If you’re concerned about “illegal immigration” (invasion, actually), then you must get serious about destroying the magnets, the incentives, to coming to America illegally. “Birthright citizenship” is one of those magnets. Some think that a simple statute would be enough to fix this problem, or that a president might unilaterally change it. But what is really needed is an amendment, as that would override case law and any debates that legislatures had when passing the 14th Amendment. An amendment would also protect the change from any future statute and executive action.

Regarding citizenship, American law should be like Jewish law: matrilineal. That is, you’re not born a Jew unless your mother’s a Jew. Likewise, the amendment to clarify the 14th should confer automatic citizenship only on children born to women who are U.S. citizens. The citizenship of the father should be of no consideration. (To confer citizenship on children born to foreign women who have been inseminated by American men would be messy, necessitating DNA tests and lawsuits. Such a provision might spawn a whole new industry similar to “birth tourism.” Forget it.)

Conferring citizenship automatically on the children of foreign nationals just because they’re here during childbirth is not an unalloyed blessing, it has its issues. One issue is America’s citizenship-based taxation, (a system used by only one other nation: Eritrea). It’s conceivable that the IRS could go after the income of someone who may have spent but one day in America, just long enough to be born. (Recently, Americans have been renouncing their citizenship just to free themselves from our godawful tax system.)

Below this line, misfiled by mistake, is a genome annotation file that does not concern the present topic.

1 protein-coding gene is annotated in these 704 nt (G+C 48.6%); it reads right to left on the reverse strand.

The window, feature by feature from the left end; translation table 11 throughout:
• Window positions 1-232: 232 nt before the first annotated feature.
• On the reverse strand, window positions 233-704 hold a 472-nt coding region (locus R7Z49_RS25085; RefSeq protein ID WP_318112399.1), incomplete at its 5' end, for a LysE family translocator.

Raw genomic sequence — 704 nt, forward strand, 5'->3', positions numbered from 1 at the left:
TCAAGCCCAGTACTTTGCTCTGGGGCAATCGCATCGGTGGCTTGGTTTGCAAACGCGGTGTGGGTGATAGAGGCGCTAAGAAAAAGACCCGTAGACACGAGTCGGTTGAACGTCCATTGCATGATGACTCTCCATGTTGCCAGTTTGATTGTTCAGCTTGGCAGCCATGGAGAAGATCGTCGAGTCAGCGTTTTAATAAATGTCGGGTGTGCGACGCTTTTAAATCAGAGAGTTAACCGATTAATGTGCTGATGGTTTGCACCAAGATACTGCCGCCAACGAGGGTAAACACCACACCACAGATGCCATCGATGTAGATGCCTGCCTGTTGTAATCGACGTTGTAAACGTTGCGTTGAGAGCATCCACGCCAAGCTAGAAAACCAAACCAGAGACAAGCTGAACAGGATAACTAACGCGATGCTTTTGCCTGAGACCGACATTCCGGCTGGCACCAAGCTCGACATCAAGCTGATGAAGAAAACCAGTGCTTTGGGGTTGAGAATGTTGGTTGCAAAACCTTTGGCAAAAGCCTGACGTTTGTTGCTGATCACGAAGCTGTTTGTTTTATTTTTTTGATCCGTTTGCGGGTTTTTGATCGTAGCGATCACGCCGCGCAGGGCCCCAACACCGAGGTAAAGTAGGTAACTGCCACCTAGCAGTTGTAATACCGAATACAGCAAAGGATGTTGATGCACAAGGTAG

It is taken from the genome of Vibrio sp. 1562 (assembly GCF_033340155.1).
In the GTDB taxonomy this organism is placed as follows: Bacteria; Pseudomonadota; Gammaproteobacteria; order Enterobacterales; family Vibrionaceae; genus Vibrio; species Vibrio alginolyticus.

Another issue is dual citizenship. (An editorial in the Los Angeles Times headlined “The problem of dual citizenship” is worth reading.) Many nations provide for dual citizenship, but it’s a bad idea. Perhaps some nation will confer citizenship on anyone who sets foot on their soil, and then claim a right to tax their incomes. When foreigners give birth in the U.S., their children are often born with dual citizenship, or a second nationality. But a newborn’s citizenship and nationality should be singular and the same as its mother’s.

The subtitle of Ann Coulter’s latest book, ¡Adios, America! (2015), is “The Left’s Plan to Turn Our Country into a Third World Hellhole.” (Here’s an excellent review by Jay Nordlinger.) On page 37 in the section “Abraham Lincoln Freed the Mexicans,” Coulter writes:

…the Fourteenth Amendment was part of the Reconstruction amendments after the Civil War… The soul and exclusive purpose of the Fourteenth Amendment was to stop Democrats from nullifying the entire Civil War by continuing to deny citizenship rights to newly freed slaves.

But Democrats like the current dispensation, because they assume the influx of foreigners will be Democrats. Democrats want a permanent underclass, which would be their political base. So in the debate on whether to pass and ratify an amendment to shore up citizenship, it would be interesting to hear how Democrats defend the status quo. Let them go on record opposing Mr. Trump’s amendment; let them run for reelection on that opposition.

The Democrats’ interpretation of the Citizenship Clause is an utter negation of America’s self-determination; it allows U.S. citizenship to be determined by the whims of foreigners and lawbreakers. Defending his ideas on these matters to NBC’s Chuck Todd, candidate Trump summed it up succinctly: “Chuck, we either have a country, or we don’t have a country.”